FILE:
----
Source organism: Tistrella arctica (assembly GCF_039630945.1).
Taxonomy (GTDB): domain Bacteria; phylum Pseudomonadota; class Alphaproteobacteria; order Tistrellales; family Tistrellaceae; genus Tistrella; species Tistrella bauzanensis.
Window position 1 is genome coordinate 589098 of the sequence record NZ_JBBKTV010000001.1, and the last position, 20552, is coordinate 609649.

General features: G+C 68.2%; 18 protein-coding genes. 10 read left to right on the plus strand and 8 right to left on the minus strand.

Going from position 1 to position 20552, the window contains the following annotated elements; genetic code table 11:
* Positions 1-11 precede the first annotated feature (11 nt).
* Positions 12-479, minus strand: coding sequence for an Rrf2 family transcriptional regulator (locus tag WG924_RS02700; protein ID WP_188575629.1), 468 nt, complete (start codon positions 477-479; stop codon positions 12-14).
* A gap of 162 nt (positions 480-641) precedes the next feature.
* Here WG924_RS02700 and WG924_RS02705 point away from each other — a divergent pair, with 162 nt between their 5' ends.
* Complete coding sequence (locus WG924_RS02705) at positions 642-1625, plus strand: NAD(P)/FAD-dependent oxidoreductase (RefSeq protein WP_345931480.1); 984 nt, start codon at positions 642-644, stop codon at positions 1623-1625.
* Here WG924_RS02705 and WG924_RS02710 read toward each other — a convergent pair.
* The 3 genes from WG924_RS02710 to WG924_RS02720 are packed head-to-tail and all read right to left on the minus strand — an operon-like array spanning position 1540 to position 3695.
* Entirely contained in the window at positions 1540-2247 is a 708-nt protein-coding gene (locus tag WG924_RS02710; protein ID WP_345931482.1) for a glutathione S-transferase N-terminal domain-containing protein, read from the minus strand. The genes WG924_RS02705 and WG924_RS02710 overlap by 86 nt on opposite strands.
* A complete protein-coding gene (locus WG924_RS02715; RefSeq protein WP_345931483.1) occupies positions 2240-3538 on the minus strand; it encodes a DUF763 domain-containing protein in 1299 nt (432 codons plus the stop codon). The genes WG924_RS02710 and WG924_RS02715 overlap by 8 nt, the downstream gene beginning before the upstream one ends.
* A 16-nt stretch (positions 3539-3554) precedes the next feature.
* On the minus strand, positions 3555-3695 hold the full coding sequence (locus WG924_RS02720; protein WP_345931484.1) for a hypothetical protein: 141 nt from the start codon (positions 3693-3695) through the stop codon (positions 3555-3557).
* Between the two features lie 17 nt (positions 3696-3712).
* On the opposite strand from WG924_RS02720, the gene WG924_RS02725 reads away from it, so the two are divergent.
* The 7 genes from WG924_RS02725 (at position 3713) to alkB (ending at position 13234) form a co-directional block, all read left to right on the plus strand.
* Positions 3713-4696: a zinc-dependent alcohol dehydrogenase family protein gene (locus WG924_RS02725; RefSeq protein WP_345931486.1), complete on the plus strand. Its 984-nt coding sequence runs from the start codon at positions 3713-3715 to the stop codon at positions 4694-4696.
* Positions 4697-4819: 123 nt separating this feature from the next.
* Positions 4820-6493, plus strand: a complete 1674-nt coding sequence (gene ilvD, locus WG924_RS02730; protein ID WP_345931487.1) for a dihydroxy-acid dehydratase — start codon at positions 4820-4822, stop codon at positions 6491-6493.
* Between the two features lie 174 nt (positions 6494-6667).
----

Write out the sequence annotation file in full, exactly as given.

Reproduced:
Source organism: Tistrella arctica (assembly GCF_039630945.1).
Taxonomy (GTDB): domain Bacteria; phylum Pseudomonadota; class Alphaproteobacteria; order Tistrellales; family Tistrellaceae; genus Tistrella; species Tistrella bauzanensis.
Window position 1 is genome coordinate 589098 of the sequence record NZ_JBBKTV010000001.1, and the last position, 20552, is coordinate 609649.

General features: G+C 68.2%; 18 protein-coding genes. 10 read left to right on the plus strand and 8 right to left on the minus strand.

Going from position 1 to position 20552, the window contains the following annotated elements; genetic code table 11:
* Positions 1-11 precede the first annotated feature (11 nt).
* Positions 12-479, minus strand: coding sequence for an Rrf2 family transcriptional regulator (locus tag WG924_RS02700; protein ID WP_188575629.1), 468 nt, complete (start codon positions 477-479; stop codon positions 12-14).
* A gap of 162 nt (positions 480-641) precedes the next feature.
* Here WG924_RS02700 and WG924_RS02705 point away from each other — a divergent pair, with 162 nt between their 5' ends.
* Complete coding sequence (locus WG924_RS02705) at positions 642-1625, plus strand: NAD(P)/FAD-dependent oxidoreductase (RefSeq protein WP_345931480.1); 984 nt, start codon at positions 642-644, stop codon at positions 1623-1625.
* Here WG924_RS02705 and WG924_RS02710 read toward each other — a convergent pair.
* The 3 genes from WG924_RS02710 to WG924_RS02720 are packed head-to-tail and all read right to left on the minus strand — an operon-like array spanning position 1540 to position 3695.
* Entirely contained in the window at positions 1540-2247 is a 708-nt protein-coding gene (locus tag WG924_RS02710; protein ID WP_345931482.1) for a glutathione S-transferase N-terminal domain-containing protein, read from the minus strand. The genes WG924_RS02705 and WG924_RS02710 overlap by 86 nt on opposite strands.
* A complete protein-coding gene (locus WG924_RS02715; RefSeq protein WP_345931483.1) occupies positions 2240-3538 on the minus strand; it encodes a DUF763 domain-containing protein in 1299 nt (432 codons plus the stop codon). The genes WG924_RS02710 and WG924_RS02715 overlap by 8 nt, the downstream gene beginning before the upstream one ends.
* A 16-nt stretch (positions 3539-3554) precedes the next feature.
* On the minus strand, positions 3555-3695 hold the full coding sequence (locus WG924_RS02720; protein WP_345931484.1) for a hypothetical protein: 141 nt from the start codon (positions 3693-3695) through the stop codon (positions 3555-3557).
* Between the two features lie 17 nt (positions 3696-3712).
* On the opposite strand from WG924_RS02720, the gene WG924_RS02725 reads away from it, so the two are divergent.
* The 7 genes from WG924_RS02725 (at position 3713) to alkB (ending at position 13234) form a co-directional block, all read left to right on the plus strand.
* Positions 3713-4696: a zinc-dependent alcohol dehydrogenase family protein gene (locus WG924_RS02725; RefSeq protein WP_345931486.1), complete on the plus strand. Its 984-nt coding sequence runs from the start codon at positions 3713-3715 to the stop codon at positions 4694-4696.
* Positions 4697-4819: 123 nt separating this feature from the next.
* Positions 4820-6493, plus strand: a complete 1674-nt coding sequence (gene ilvD, locus WG924_RS02730; protein ID WP_345931487.1) for a dihydroxy-acid dehydratase — start codon at positions 4820-4822, stop codon at positions 6491-6493.
* Between the two features lie 174 nt (positions 6494-6667).